MY UBUNTU PC HAS THE FREE INODES I WANT TO USE ALL OF THEM WITH A AUTOMATIC SHELL SCRIPT. HERE ONE THING I DON'T WANT TO CREATE ANY FILE THAT MEANS WITHOUT CREATING ANY FILE I HAVE TO USE ALL FREE INODES IS THERE ANY COMMAND ? OR SCRIPT?

asked 24 Oct '14, 10:36

ashokkrishna's gravatar image

ashokkrishna
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Inodes are generated when a filesystem is created. I don't understand your question - what do you mean by 'I want to use all of them ...' If you do this your file system will become unusable. What are you actually trying to accomplish? If you wish to free up extra inodes, the filesystem must be backed up and then recreated again with less inodes. See mkfs command for this.

(03 Nov '14, 21:37) stevendupuis

no i want to actually hack the things so iam searching is there any way to use all inodes to hack my friend

(15 Nov '14, 10:27) ashokkrishna

cause he challenged me without creating files

(15 Nov '14, 10:33) ashokkrishna



So you want to search directly from the inodes - the only way I can think of is 1) search the internet for software already written, if it exists, or 2) go thru the development docs about processing the file system and write your own code. The major scripting languages have system calls to do low-level hacking. There isn't anything that comes to mind from the linux utilities. There are thousands to research and its not me who wants to do this ...

Have you found anything yet?

Regards, Steve

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answered 15 Nov '14, 11:13

stevendupuis's gravatar image

stevendupuis
1
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Hi,

Create Hard links, so in this way you will utilize all your inodes without breaching the limiting condition stated by your friend. When you create a hard link, it just created a new name in the table, along with the inode, without moving the file

Disclaimer : All the suggestions given over here to resolve the issue or to help the person who has asked questioned. If system behaves abnormally or become dead or questioner lost any data I will not be responsible for it.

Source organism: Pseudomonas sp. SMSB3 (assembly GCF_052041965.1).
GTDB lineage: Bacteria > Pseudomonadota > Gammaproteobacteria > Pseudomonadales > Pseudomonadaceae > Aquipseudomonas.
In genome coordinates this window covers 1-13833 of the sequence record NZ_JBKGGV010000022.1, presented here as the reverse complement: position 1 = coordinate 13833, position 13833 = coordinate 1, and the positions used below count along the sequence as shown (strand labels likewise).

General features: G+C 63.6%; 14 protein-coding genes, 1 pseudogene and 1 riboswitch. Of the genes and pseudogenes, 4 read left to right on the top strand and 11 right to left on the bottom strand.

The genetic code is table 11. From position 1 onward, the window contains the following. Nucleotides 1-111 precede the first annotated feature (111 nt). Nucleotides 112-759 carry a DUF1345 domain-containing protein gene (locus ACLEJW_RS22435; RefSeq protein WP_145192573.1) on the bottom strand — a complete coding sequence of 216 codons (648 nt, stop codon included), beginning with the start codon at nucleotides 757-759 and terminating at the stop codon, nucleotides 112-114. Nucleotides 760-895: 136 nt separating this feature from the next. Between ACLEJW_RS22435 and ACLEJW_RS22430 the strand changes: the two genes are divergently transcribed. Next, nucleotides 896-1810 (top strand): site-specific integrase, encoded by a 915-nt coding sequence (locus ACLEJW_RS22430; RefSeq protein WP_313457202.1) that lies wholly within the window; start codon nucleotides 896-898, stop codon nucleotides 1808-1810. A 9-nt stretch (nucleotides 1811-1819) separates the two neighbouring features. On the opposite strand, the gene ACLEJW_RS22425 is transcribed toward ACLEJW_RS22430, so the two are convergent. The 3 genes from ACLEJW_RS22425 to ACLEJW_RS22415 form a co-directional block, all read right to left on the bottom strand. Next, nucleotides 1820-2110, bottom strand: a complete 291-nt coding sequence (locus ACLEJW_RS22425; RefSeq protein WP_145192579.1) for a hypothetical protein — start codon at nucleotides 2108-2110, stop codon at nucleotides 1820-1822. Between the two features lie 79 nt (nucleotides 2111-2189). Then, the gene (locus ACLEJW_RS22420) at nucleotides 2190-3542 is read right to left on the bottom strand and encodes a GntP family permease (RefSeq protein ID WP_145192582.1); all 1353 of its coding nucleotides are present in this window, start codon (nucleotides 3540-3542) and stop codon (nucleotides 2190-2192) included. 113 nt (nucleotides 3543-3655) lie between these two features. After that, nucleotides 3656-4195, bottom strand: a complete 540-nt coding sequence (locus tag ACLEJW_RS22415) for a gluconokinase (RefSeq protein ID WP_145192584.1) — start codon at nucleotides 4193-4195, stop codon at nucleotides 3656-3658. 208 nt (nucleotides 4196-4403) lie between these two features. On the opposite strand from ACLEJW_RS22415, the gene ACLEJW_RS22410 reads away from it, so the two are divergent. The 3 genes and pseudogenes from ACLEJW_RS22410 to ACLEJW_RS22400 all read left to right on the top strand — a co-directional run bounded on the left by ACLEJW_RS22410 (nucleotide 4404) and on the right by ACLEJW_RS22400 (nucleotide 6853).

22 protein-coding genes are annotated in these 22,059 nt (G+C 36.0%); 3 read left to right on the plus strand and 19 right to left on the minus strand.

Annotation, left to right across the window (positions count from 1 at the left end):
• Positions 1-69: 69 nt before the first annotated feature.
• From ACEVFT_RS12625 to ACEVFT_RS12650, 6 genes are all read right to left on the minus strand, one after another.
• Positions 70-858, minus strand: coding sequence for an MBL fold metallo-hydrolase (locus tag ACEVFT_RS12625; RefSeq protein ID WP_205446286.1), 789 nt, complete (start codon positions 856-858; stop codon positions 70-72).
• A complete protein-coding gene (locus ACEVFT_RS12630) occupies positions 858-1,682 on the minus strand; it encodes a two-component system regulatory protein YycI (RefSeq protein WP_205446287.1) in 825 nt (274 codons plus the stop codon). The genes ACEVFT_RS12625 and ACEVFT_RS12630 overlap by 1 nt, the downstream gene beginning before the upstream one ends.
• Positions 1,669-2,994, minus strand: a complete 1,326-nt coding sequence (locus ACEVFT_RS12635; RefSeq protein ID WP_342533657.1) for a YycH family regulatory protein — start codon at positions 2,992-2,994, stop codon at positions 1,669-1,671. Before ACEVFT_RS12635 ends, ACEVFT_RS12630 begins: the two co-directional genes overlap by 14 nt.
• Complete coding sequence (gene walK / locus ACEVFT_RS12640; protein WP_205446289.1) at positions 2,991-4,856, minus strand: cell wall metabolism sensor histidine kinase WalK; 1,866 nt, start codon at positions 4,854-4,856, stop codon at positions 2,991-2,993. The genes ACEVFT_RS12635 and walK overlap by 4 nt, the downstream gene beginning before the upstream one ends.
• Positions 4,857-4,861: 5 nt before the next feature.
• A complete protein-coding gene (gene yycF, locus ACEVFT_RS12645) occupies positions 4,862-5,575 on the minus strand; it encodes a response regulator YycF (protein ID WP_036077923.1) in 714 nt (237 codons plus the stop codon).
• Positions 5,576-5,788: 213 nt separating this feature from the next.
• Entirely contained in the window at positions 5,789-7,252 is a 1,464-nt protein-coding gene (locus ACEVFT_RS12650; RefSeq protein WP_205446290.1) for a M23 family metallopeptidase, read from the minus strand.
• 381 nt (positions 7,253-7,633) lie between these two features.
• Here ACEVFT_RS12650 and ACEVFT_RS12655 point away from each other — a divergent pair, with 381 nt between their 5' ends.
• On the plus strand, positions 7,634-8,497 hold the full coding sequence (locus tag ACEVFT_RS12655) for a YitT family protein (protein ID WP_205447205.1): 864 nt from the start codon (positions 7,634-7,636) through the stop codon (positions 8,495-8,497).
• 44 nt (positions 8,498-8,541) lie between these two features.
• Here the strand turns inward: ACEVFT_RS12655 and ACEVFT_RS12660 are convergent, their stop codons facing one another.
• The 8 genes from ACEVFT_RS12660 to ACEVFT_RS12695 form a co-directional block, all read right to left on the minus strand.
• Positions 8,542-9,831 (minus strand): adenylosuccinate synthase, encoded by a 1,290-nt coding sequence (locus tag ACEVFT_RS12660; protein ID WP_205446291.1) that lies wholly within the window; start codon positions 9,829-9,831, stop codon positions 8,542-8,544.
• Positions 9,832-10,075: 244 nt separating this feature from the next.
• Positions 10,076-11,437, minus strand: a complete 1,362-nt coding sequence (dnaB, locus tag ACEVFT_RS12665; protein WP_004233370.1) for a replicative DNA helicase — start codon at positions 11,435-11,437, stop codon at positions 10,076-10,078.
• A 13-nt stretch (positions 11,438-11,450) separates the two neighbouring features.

Regards, LINUXKIDA

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answered 17 Nov '14, 08:54

LINUXKIDA's gravatar image

LINUXKIDA
111
accept rate: 0%

Hi,

Create Hard link, so in this way you will utilize all your inodes without breaching the limiting condition stated by your friend. When you create a hard link, it just created a new name in the table, along with the inode, without moving the file

Disclaimer : All the suggestions given over here to resolve the issue or to help the person who has asked questioned. If system behaves abnormally or become dead or questioner lost any data I will not be responsible for it.

Regards, LINUXKIDA

link

answered 17 Nov '14, 08:54

LINUXKIDA's gravatar image

LINUXKIDA
111
accept rate: 0%

You can't do it by creating hard links - that doesn't use an inode.

A hard link is a file name that is associated with a pre-existing file the inode.

Now what you want can be done - sort of.

It will take a bit C code to do it right. The procedure is to do the following:

  1. create a file (easy enough, just do an open/create) and will allocate an inode.
  2. unlink the file (this removes it from the directory, and the file will be deleted when the program exits... This step isn't necessary IF you use the "open" with a flags value of O_TMPFILE. A directory path for the name is needed though ("/tmp" if that is the filesystem you are going to attack).
  3. repeat for 1021 times. Note: this allocates 1021 inodes (why 1021? because there is a default files open for stdin/stdout/stderr)
  4. don't exit... (either a very long sleep or suspend yourself- see the manpage on signal) One way to try this is fork, and exec the program again, then wait for child to exit.

step 4 is also a fork bomb. It will keep creating new processes until it fails... and then it cleans up for itself (you could then wait for terminal input on stdin though...)

Now this doesn't exhaust the inode list - you can check the actual limits with "ulimit -n". But what you can THEN do is run the program in the background... Up to the process limits ("ulimit -u"). In my case, the number of files is limited to 1024, and the number of processes is limited to 4096. That means the total number of files that can be created this way would be 4096*1024 or 4,194,304 inodes.

This may not use up ALL the inodes (depends on previous usage). The total number of inodes that you could allocate this way can be checked using "df -i". This will list the number of inodes that you can use - so pick the filesystem with fewest number available that you can use. (this is likely to be /tmp).

On my system /home is a 300GB disk with ext4 used for the filesystem. There are a total of 30,531,584 inodes, with 29,773,826 free - so I can't use up all the inodes this way even if I wanted to. /tmp on the other hand has only 1,021,909 inodes...

WARNING - don't do this on a filesystem using xfs. You can't exhaust the inodes because xfs will just allocate another disk block for inodes.

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answered 03 Mar '15, 18:36

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Jesse Pollard
111
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Thanks Jesse for correcting me. I appreciate.

Regards, LINUXKIDA

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answered 05 Mar '15, 08:13

LINUXKIDA's gravatar image

LINUXKIDA
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Asked: 24 Oct '14, 10:36

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Last updated: 05 Mar '15, 08:13

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